Black History Month seems like an opportune time to comment on the recent pullback of DEI initiatives, particularly in tech, as a reminder of a historical story.

It’s a story of the perpetual dance between social progress and regression as America’s historically marginalized communities are concerned. However, the significance of DEI is even more pronounced in this era of rapid AI advancement. Despite our intentions, advances in AI enter a world that does not promote agency, equity and well-being for everyone in equal measure.

Consequently, with fewer diverse voices represented in tech already and AI specifically, the risk of perpetuating and exacerbating social inequity is highly probable absent those with lived experiences capable of informing development.

Sustained DEI commitment is necessary

To realize the promise of AI while safeguarding inclusivity, we need a sustained commitment to diversity. This means engaging stakeholders across the AI lifecycle and, crucially, employing them as well! It requires understanding diverse perspectives through multi-lateral communication and compels us to keep equity at the forefront, not just as a periodic priority but as an everyday practice.

Decision makers must realize that when institutional commitments to DEI are rescinded, it erodes cultural trust and distances us further from more profitable innovation. Those of us old enough to have seen similar cycles are not surprised but no less frustrated because we know rescinding DEI initiatives spark skepticism about the authenticity of future efforts when the next social crisis occurs. This cycle makes building partnerships so critical for responsible and profitable progress harder. Sustaining an emphasis on DEI is key to trust.

Aligning DEI with profitability

There is an imperative to establish DEI as intrinsic to profitable business models and corporate success. This shifts the framing to view inclusion as an essential expertise that unlocks innovation and growth. When DEI lives at the operational core beyond charity, it sustains as a competitive advantage rather than a discretionary budget item. This reframing propels organizations to weave DEI thoroughly into goals.

Responsible innovators must intentionally build an ethos of inclusivity into processes, products and people. To date, that has been an effort best championed by DEI initiatives, as opposed to diminished throughout the organization. I’m proud that at SAS we continue to bolster our DEI efforts, capably led by Danielle Pavliv, our Chief Diversity Officer. From an AI perspective, I’ve assigned my team the business objective of partnering with our employee inclusion groups so their communities actively inform and shape AI projects.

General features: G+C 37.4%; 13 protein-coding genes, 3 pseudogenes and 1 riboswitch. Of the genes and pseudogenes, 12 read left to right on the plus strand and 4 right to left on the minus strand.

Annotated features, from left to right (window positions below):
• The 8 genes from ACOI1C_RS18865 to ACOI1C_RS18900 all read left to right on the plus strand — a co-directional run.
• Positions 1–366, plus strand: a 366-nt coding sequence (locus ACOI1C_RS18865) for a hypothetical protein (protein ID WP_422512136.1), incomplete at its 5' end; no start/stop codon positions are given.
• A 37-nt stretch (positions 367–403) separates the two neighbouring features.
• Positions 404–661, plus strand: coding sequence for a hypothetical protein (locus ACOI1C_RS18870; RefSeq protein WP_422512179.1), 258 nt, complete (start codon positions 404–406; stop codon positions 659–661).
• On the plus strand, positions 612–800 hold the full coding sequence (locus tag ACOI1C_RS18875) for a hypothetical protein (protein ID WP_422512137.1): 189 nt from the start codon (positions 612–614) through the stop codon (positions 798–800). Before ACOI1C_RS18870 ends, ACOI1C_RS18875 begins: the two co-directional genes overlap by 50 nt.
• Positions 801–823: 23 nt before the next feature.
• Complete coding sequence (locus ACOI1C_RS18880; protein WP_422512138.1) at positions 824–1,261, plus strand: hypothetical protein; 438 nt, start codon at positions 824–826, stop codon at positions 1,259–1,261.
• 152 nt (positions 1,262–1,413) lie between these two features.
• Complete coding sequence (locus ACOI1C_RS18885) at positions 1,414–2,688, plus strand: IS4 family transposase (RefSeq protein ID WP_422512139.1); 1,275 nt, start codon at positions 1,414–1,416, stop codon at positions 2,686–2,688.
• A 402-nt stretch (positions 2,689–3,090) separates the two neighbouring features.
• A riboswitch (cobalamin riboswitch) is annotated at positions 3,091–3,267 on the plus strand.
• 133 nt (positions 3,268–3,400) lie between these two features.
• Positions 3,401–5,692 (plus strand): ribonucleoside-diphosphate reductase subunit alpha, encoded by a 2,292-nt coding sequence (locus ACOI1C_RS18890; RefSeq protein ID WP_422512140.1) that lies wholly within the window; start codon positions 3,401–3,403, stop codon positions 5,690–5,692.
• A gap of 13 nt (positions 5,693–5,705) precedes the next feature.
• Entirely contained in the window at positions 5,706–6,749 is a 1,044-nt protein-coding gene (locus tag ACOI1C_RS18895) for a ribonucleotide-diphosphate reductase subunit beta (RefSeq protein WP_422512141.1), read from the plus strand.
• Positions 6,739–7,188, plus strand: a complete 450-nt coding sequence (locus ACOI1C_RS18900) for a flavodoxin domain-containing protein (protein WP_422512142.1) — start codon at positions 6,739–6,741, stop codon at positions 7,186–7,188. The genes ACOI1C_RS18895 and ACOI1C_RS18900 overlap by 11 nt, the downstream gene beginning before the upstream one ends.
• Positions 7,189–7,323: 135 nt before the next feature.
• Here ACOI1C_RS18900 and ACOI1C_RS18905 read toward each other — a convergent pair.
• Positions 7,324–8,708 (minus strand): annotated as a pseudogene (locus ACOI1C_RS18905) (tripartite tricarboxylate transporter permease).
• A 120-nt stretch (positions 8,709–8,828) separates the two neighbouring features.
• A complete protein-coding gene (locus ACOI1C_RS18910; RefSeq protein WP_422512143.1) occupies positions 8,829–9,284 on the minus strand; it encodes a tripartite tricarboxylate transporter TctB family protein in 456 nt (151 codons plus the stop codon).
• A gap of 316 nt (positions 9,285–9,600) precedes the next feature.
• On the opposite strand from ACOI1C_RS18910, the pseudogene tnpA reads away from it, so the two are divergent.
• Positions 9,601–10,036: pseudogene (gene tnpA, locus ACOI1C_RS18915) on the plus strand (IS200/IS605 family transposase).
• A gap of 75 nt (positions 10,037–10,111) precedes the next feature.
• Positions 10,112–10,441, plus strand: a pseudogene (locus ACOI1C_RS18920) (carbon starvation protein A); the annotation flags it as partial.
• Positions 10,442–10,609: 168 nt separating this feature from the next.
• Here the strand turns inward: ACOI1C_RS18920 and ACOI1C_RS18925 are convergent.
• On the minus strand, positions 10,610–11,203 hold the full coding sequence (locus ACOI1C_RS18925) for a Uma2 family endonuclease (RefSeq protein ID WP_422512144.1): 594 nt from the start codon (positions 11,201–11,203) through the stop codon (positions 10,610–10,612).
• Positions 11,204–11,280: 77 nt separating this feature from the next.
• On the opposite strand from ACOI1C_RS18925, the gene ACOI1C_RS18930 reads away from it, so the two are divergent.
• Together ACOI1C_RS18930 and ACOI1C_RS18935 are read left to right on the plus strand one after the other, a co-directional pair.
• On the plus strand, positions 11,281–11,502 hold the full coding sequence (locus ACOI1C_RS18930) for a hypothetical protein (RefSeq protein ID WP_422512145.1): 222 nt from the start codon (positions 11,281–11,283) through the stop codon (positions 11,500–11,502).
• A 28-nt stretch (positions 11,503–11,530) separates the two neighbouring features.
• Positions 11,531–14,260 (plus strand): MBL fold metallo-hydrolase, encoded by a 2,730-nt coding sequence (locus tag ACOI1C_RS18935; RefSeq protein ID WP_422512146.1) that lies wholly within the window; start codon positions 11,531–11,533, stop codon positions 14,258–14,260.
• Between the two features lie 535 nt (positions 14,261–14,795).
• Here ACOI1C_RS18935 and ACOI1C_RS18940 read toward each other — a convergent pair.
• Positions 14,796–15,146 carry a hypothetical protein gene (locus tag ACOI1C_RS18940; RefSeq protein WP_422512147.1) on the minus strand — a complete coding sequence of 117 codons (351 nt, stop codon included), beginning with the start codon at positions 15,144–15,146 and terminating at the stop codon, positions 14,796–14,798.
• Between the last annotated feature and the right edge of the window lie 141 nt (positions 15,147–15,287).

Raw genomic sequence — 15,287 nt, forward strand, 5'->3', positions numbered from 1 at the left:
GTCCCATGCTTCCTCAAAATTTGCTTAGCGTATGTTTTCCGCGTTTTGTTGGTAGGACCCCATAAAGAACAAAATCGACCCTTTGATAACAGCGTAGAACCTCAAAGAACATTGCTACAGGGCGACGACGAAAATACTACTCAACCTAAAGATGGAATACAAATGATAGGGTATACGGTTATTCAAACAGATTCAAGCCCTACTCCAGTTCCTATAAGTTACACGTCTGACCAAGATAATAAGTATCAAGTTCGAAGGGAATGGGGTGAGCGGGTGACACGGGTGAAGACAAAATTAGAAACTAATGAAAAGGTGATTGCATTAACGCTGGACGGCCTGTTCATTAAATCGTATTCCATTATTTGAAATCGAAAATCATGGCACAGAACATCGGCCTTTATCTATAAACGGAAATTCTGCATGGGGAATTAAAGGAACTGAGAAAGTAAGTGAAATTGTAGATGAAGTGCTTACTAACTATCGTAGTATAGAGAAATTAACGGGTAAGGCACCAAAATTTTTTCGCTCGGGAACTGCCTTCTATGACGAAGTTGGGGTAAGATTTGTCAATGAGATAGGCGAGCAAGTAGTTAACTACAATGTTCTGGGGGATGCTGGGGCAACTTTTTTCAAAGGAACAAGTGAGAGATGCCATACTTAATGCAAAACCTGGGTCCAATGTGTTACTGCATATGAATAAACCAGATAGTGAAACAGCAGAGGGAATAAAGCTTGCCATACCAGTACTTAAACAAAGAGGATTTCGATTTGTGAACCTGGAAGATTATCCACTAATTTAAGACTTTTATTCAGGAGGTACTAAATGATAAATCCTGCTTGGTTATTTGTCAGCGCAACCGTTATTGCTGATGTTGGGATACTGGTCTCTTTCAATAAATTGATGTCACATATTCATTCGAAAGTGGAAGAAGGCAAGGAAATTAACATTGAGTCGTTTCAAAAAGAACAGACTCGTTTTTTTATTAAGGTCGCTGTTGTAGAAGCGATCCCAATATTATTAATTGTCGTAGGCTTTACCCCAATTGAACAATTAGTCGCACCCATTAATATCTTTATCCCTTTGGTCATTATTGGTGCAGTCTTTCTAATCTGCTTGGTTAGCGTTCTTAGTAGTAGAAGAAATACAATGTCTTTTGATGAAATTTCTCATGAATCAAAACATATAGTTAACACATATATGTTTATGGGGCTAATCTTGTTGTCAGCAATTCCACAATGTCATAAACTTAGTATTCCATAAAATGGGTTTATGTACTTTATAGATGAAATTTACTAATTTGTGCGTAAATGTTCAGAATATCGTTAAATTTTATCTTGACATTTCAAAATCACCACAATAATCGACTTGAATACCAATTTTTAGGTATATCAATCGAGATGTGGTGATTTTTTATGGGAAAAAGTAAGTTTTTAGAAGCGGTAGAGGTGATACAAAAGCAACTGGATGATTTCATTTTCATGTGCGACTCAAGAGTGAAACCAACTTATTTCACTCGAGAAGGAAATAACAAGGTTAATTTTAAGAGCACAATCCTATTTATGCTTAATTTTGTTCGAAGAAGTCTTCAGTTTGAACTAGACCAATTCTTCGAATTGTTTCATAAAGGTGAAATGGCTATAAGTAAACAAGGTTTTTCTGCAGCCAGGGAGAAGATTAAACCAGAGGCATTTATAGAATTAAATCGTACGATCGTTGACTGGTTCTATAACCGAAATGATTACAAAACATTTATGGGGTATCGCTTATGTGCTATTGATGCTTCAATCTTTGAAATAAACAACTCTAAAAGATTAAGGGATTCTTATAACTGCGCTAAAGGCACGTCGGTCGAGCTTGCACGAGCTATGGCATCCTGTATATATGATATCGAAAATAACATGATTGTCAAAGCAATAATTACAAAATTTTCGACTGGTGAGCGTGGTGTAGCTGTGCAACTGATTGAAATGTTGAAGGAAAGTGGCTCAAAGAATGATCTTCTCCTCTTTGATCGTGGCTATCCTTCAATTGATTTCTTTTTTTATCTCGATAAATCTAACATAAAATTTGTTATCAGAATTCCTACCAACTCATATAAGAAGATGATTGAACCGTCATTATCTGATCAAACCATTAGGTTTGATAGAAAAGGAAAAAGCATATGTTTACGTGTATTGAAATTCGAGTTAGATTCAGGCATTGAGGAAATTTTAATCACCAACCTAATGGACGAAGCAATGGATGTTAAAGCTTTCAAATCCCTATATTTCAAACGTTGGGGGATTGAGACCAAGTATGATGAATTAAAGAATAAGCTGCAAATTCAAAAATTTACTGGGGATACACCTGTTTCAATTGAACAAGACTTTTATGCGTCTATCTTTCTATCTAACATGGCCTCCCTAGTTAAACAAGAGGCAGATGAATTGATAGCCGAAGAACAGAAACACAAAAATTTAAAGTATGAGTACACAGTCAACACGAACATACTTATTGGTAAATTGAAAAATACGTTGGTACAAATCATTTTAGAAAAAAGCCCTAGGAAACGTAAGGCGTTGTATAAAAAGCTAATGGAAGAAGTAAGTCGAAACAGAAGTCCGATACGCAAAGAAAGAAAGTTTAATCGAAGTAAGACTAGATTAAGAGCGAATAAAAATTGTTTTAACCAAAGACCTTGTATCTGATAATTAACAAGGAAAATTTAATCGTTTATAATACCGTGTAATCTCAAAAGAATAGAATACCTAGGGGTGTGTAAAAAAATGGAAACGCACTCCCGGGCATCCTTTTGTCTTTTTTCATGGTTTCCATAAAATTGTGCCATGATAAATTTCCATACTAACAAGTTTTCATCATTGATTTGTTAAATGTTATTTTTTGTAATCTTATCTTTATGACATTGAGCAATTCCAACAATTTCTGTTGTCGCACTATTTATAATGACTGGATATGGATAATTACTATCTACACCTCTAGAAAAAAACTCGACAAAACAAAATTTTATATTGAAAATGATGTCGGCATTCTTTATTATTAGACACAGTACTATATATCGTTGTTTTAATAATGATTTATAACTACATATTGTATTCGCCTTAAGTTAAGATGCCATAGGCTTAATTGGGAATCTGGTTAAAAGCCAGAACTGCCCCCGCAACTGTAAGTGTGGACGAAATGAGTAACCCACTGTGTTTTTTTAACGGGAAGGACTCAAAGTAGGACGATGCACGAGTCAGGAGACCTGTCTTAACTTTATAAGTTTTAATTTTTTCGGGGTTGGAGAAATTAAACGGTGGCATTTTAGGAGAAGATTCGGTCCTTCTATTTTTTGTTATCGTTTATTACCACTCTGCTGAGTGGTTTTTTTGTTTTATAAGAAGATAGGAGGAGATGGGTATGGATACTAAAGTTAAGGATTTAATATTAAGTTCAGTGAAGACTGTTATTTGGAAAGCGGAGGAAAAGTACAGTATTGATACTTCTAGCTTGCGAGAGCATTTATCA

Doing so embeds diverse viewpoints from the start so that the resulting innovations are safe for all, particularly the most vulnerable. And importantly, making this activity a business objective tied to performance increases its likelihood of implementation.

The time is always right

In pursuing responsible innovation, it’s vital to embed diversity, equity and inclusion from the outset, rather than merely reacting after the moment's crisis. To paraphrase Dr. Martin Luther King Jr., “The ultimate measure is not where we stand in moments of comfort and convenience, but where we stand at times of challenge and controversy.”

While it may not be the tech industry’s fault, today’s social challenges are our problem, and they demand a reconnection with our fundamental values of equity, compassion and human dignity. Despite inevitable obstacles, our collective future hinges on enabling all individuals to thrive, and DEI initiatives can help.

Especially given the promise and peril of AI, espousing noble ideals is not enough. It requires purposeful action, prioritizing ethical inquiry and human-centric design. The path may seem arduous at times, but history teaches us that each step grounded in a shared moral foundation brings us closer to a just world where prosperity is truly inclusive and sustainable for all.

Read more from SAS bloggers on equity and responsibility


About Author

Reggie Townsend

Vice President, SAS Data Ethics Practice (DEP)

Reggie Townsend is the VP of the SAS Data Ethics Practice (DEP). As the guiding hand for the company’s responsible innovation efforts, the DEP empowers employees and customers to deploy data-driven systems that promote human well-being, agency and equity to meet new and existing regulations and policies. Townsend serves on national committees and boards promoting trustworthy and responsible AI, combining his passion and knowledge with SAS’ more than four decades of AI and analytics expertise.

Leave A Reply

Back to Top